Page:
MAVIS was able to index the thousands of files automatically. Now, governmental users and state residents have the ability to search for topics of interest by keyword or phrase. The search results enable users to retrieve from a list the precise moments in specific sessions when the keyword was mentioned and jump directly to those spots. Because MAVIS is integrated into the archive’s text-search infrastructure, the search mechanism and user experience is the same as searching textual documents.
“MAVIS has made legislative research far easier and faster,” Chitsaz says. “Users can search through tens of thousands of session hours and find discussions on a particular bill or issue. They can discover exactly how debates went or the original, historical reasons behind certain decisions. This has an enormously positive impact on government transparency.”
Governmental archives are an ideal starting point for implementing MAVIS. Magnetic tapes start to degrade after about 30 years, a factor that is driving digital-preservation initiatives. With such measures, there is an increased need for technologies that search and categorize multimedia files. The content of such archives is also ideal, because the recordings are “speech-recognition friendly”—mostly speech, with minimal background noise.
Background noise is only one of the challenges MAVIS researchers are trying to solve in the quest for high-accuracy speech-recognition. Their goal is for MAVIS to handle general conversational speech, and that means coping with variables such as accents, ambient and background noise, reverberation, vocabulary, and language.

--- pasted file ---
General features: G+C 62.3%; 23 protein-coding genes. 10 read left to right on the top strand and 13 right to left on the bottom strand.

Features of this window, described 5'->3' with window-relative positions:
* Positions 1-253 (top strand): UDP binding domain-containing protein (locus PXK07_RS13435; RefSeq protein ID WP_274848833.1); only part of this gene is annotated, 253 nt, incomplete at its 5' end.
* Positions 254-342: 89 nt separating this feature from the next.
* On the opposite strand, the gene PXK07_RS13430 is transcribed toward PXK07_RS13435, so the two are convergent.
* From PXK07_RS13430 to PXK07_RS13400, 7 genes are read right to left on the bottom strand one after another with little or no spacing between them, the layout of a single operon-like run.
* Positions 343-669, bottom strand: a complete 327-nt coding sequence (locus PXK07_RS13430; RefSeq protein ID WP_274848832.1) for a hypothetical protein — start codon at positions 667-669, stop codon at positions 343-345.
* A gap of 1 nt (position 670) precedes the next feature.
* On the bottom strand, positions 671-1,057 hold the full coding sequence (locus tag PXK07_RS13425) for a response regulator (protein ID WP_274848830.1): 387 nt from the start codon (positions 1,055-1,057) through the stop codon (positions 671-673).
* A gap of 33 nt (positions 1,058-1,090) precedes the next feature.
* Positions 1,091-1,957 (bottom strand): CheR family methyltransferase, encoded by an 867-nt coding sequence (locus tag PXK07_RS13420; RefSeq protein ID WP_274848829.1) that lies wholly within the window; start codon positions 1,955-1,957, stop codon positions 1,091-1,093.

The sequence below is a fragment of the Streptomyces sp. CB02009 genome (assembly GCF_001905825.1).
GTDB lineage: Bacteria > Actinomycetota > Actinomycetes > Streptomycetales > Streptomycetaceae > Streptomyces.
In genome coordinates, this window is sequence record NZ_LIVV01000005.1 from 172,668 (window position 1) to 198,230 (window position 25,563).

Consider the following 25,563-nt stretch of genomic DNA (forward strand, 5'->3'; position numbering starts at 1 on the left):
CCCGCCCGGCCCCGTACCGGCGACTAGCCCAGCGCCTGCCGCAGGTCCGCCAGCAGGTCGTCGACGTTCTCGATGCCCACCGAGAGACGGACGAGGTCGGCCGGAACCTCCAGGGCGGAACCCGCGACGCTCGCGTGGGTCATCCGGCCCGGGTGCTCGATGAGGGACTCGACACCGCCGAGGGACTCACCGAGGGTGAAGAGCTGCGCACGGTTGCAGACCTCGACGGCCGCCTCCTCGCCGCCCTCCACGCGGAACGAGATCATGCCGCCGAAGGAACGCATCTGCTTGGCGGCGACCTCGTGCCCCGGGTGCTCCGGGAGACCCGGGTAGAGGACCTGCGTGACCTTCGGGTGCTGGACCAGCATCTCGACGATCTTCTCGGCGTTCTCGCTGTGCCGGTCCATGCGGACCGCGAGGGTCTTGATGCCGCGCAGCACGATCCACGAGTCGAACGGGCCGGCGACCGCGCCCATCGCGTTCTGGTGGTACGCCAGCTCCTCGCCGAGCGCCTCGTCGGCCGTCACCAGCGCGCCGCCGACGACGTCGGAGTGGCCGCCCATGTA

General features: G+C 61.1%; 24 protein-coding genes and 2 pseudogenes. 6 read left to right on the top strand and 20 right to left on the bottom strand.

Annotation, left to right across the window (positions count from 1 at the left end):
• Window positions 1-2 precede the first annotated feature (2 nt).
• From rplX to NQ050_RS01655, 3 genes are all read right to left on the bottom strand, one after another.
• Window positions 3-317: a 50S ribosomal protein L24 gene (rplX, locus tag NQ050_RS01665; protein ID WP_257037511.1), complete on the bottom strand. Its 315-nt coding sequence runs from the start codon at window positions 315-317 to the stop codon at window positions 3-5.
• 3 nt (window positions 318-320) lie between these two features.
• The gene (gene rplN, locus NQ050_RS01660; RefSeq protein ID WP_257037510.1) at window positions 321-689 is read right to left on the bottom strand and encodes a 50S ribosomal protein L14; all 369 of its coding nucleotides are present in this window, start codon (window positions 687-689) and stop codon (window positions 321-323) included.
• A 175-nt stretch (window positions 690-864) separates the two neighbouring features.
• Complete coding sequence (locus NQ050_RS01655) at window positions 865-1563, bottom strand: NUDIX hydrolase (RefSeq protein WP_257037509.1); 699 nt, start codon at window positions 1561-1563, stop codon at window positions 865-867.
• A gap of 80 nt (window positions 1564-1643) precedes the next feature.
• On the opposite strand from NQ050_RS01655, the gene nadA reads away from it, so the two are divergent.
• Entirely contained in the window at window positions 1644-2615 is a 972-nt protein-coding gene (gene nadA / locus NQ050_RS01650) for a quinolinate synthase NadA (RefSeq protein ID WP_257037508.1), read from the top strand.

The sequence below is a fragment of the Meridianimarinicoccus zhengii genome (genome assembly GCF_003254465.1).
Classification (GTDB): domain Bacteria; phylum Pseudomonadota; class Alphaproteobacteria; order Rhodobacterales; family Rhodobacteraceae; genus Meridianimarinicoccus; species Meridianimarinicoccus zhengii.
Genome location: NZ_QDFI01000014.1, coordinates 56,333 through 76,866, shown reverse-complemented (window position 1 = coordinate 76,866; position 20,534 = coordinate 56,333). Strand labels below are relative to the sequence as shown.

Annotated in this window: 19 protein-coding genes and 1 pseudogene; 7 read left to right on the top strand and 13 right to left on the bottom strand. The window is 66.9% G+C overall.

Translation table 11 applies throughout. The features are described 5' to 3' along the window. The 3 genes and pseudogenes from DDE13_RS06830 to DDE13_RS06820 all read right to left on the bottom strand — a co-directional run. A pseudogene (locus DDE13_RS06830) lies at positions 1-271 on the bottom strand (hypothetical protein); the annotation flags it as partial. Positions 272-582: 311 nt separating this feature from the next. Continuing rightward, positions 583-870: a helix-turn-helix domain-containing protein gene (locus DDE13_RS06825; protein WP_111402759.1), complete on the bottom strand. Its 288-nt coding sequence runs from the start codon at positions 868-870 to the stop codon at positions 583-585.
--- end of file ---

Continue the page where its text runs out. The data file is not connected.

“Our brains can filter out noises,” Chitsaz notes, “but it’s hard for a computer. Vocabulary is also difficult. For instance, domains such as health care have specific terminologies. There’s also context, which helps humans understand—but that’s hard to introduce to a computer system. We were confronted with all those variables. Speech recognition isn’t new—it’s all about developing techniques that make it highly accurate.”
An important step forward has been a technique developed by researchers at Microsoft Research Asia called Probabilistic Word-Lattice Indexing, which improves accuracy for conversational speech indexing. Lattice indexing adjusts for the system’s confidence rating for recognition of a word and alternate recognition candidates.
“When we recognize the audio track of a video,” Seide explains, “we keep the alternatives. If I say ‘Crimean War,’ the system may think I’ve said ‘crime in a war,’ because it lacks context. But we retain that as an alternative. By keeping the multiple word alternatives as well as the highest-confidence word, we get much better recall rates during the search phase.
“We represent word alternatives as a graph structure: the lattice. Experiments showed that when it came to multiword queries, indexing and searching this word lattice significantly improved results for document-retrieval accuracy compared with plain speech-to-text transcripts: a 30- to 60-percent improvement for phrase queries and more than 200-percent better for queries consisting of multiple words or phrases.”
Another challenge is handling the broad range of potential topics.